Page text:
Bio & Headshots

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Gregory Samantha Rosenthal (she/her or they/them) is Associate Professor of History and Coordinator of the Public History Concentration at Roanoke College in Salem, Virginia. She is the author of two books, Living Queer History: Remembrance and Belonging in a Southern City (University of North Carolina Press, 2021) and Beyond Hawaiʻi: Native Labor in the Pacific World (University of California Press, 2018). They have additionally authored half a dozen journal articles and over twenty additional written works. Samantha is co-founder of the Southwest Virginia LGBTQ+ History Project, a queer public history initiative based in Roanoke, Virginia. Her work, as an author and with the History Project, has been recognized with awards and honorable mentions from the National Council on Public History, the Oral History Association, the Committee on Lesbian, Gay, Bisexual, and Transgender History, the American Society for Environmental History, and the Working Class Studies Association. She currently serves on the Governing Board of the Committee on Lesbian, Gay, Bisexual, and Transgender History, and previously served on the Board of Directors of the Salem Museum & Historical Society and the Roanoke Diversity Center. Samantha is a committed queer, feminist, and anti-racist activist and community organizer. They are particularly passionate about mentoring young queer and trans people in Southwest Virginia.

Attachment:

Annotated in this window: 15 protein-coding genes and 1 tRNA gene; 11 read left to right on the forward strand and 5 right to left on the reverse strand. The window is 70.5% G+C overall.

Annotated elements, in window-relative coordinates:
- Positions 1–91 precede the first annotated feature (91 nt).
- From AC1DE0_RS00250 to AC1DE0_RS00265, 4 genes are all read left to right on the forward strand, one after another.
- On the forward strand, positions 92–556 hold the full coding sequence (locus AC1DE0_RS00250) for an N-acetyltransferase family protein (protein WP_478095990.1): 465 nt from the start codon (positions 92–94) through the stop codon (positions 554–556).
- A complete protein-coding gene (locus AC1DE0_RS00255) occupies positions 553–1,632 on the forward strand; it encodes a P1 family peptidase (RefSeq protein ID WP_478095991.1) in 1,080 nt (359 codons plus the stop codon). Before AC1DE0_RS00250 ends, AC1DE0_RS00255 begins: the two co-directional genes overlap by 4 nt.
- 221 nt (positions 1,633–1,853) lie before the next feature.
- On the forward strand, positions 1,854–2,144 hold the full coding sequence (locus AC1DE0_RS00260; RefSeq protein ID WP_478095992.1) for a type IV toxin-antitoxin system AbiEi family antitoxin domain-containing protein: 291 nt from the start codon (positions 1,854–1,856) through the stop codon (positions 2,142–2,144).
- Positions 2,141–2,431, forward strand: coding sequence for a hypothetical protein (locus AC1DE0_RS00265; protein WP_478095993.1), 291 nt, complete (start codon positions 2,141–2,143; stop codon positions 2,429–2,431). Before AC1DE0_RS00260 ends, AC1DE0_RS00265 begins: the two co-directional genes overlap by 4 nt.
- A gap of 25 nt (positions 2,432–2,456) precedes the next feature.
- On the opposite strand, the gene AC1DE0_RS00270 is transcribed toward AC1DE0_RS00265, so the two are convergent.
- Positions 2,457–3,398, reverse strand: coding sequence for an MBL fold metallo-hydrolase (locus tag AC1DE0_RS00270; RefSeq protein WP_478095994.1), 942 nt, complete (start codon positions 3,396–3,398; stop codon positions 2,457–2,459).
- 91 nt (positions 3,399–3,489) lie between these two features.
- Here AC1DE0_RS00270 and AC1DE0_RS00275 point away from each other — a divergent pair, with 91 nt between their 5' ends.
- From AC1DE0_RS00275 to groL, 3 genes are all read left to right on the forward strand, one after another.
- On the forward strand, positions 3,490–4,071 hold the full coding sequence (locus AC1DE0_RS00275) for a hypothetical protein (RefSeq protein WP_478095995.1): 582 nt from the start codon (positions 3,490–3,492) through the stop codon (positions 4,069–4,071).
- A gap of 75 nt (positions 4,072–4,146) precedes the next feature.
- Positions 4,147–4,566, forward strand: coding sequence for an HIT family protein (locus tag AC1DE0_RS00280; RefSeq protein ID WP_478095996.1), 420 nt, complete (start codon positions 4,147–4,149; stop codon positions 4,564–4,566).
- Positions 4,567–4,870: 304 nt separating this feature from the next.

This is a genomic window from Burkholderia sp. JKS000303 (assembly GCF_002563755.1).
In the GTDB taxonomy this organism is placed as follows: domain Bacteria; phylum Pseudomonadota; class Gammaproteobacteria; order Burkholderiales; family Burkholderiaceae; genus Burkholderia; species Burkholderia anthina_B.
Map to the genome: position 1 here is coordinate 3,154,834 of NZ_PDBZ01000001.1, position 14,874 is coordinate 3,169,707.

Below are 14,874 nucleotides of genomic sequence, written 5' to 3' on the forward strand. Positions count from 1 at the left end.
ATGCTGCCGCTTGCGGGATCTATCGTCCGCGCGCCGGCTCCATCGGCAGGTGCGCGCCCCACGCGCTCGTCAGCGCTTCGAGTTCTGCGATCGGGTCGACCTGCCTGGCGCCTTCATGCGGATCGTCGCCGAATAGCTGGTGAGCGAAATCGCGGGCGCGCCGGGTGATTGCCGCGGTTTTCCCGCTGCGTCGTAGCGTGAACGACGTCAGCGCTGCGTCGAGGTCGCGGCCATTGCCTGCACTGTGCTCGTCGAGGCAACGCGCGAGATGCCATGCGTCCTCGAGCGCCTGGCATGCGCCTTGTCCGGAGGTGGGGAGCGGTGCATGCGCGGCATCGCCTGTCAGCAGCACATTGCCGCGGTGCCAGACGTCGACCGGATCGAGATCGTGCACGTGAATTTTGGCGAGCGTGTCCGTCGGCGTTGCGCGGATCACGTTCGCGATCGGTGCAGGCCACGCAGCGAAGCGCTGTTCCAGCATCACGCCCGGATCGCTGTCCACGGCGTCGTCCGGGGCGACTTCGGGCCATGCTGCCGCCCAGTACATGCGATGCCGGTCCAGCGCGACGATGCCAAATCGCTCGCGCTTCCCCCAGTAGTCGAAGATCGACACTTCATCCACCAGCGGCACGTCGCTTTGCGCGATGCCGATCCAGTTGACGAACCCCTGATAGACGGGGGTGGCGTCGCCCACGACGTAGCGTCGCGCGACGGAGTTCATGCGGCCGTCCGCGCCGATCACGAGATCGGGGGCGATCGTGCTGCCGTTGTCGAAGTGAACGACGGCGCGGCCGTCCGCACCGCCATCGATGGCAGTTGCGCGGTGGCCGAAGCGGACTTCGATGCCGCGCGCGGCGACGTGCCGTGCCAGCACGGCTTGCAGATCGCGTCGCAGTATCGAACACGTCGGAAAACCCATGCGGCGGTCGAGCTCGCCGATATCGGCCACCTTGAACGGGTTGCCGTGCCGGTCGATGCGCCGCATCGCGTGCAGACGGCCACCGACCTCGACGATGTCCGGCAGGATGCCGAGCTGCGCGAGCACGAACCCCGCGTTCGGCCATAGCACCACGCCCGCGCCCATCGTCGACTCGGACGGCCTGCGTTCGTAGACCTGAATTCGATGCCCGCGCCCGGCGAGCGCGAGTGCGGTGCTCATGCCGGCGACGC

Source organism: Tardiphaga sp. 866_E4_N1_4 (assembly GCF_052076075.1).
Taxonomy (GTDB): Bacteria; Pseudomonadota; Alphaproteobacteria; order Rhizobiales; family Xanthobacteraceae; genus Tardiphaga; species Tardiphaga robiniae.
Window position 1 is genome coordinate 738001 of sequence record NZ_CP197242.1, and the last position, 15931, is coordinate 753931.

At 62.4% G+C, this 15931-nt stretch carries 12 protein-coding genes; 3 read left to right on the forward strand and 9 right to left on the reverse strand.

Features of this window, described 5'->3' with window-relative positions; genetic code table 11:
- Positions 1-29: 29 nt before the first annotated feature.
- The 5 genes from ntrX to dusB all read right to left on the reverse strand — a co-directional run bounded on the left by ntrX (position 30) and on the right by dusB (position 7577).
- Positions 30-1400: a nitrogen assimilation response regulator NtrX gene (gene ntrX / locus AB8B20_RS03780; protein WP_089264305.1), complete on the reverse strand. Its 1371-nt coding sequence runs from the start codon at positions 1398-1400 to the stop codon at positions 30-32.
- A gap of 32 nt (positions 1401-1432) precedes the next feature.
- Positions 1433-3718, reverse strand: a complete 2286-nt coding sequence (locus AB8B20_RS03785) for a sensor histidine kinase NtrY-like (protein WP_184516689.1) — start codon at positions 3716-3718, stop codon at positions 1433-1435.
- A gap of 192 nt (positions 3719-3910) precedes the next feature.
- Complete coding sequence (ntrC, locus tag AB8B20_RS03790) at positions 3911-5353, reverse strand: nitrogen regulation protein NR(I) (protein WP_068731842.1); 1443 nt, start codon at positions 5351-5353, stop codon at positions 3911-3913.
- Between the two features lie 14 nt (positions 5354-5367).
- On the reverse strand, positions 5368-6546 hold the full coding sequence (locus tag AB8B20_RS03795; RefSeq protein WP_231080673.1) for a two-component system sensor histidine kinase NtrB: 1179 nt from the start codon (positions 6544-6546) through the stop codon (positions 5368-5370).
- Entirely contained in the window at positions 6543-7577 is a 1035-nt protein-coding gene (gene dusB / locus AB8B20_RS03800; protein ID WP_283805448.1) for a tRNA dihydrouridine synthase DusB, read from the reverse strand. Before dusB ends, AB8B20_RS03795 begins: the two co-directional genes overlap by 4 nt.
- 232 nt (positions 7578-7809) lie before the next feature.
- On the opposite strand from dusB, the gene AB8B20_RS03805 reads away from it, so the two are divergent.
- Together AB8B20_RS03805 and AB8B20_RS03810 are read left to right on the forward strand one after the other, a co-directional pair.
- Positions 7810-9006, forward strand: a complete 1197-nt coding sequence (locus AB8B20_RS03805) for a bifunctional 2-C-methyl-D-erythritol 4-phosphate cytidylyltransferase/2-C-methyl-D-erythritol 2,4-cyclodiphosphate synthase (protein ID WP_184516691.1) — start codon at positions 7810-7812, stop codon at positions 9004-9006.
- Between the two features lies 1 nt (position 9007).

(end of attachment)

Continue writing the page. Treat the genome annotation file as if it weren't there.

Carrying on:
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Gregory Samantha Rosenthal (she/her or they/them) is Associate Professor of History and Coordinator of the Public History Concentration at Roanoke College in Salem, Virginia. She is the author of two books, Living Queer History: Remembrance and Belonging in a Southern City and Beyond Hawaiʻi: Native Labor in the Pacific World. They are co-founder of the Southwest Virginia LGBTQ+ History Project, a nationally recognized queer public history initiative. Her work has received recognition from the National Council on Public History, the Oral History Association, the Committee on LGBT History, the American Society for Environmental History, and the Working Class Studies Association. 

Headshots